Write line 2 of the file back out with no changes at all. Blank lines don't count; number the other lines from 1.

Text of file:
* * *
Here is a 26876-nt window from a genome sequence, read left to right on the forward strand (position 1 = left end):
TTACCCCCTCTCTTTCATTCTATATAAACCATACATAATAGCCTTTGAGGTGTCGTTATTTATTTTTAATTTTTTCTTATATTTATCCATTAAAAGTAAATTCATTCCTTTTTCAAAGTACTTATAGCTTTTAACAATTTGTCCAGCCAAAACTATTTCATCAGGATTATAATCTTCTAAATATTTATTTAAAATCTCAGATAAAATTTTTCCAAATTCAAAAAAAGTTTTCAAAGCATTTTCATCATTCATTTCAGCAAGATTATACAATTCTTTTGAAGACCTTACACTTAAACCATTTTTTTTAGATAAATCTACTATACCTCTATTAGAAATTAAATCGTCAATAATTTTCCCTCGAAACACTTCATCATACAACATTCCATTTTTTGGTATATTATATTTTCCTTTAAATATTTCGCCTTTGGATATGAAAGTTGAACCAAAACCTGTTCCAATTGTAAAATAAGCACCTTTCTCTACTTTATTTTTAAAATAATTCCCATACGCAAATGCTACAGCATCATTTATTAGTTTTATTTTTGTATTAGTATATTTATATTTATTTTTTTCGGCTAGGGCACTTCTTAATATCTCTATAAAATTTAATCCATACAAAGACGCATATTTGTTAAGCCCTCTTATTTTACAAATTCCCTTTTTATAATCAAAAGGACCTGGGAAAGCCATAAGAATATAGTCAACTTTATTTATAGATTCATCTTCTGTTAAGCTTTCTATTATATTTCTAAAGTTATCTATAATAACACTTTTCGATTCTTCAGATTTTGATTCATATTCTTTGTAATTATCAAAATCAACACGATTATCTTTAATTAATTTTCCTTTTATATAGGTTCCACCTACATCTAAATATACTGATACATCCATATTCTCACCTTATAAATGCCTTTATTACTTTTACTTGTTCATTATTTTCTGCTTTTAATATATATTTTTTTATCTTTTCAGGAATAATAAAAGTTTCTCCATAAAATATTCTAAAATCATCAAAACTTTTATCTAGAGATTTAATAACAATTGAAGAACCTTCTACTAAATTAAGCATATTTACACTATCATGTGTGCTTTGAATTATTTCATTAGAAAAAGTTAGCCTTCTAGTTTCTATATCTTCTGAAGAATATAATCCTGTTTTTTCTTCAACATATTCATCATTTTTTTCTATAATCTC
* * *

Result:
TTACCCCCTCTCTTTCATTCTATATAAACCATACATAATAGCCTTTGAGGTGTCGTTATTTATTTTTAATTTTTTCTTATATTTATCCATTAAAAGTAAATTCATTCCTTTTTCAAAGTACTTATAGCTTTTAACAATTTGTCCAGCCAAAACTATTTCATCAGGATTATAATCTTCTAAATATTTATTTAAAATCTCAGATAAAATTTTTCCAAATTCAAAAAAAGTTTTCAAAGCATTTTCATCATTCATTTCAGCAAGATTATACAATTCTTTTGAAGACCTTACACTTAAACCATTTTTTTTAGATAAATCTACTATACCTCTATTAGAAATTAAATCGTCAATAATTTTCCCTCGAAACACTTCATCATACAACATTCCATTTTTTGGTATATTATATTTTCCTTTAAATATTTCGCCTTTGGATATGAAAGTTGAACCAAAACCTGTTCCAATTGTAAAATAAGCACCTTTCTCTACTTTATTTTTAAAATAATTCCCATACGCAAATGCTACAGCATCATTTATTAGTTTTATTTTTGTATTAGTATATTTATATTTATTTTTTTCGGCTAGGGCACTTCTTAATATCTCTATAAAATTTAATCCATACAAAGACGCATATTTGTTAAGCCCTCTTATTTTACAAATTCCCTTTTTATAATCAAAAGGACCTGGGAAAGCCATAAGAATATAGTCAACTTTATTTATAGATTCATCTTCTGTTAAGCTTTCTATTATATTTCTAAAGTTATCTATAATAACACTTTTCGATTCTTCAGATTTTGATTCATATTCTTTGTAATTATCAAAATCAACACGATTATCTTTAATTAATTTTCCTTTTATATAGGTTCCACCTACATCTAAATATACTGATACATCCATATTCTCACCTTATAAATGCCTTTATTACTTTTACTTGTTCATTATTTTCTGCTTTTAATATATATTTTTTTATCTTTTCAGGAATAATAAAAGTTTCTCCATAAAATATTCTAAAATCATCAAAACTTTTATCTAGAGATTTAATAACAATTGAAGAACCTTCTACTAAATTAAGCATATTTACACTATCATGTGTGCTTTGAATTATTTCATTAGAAAAAGTTAGCCTTCTAGTTTCTATATCTTCTGAAGAATATAATCCTGTTTTTTCTTCAACATATTCATCATTTTTTTCTATAATCTC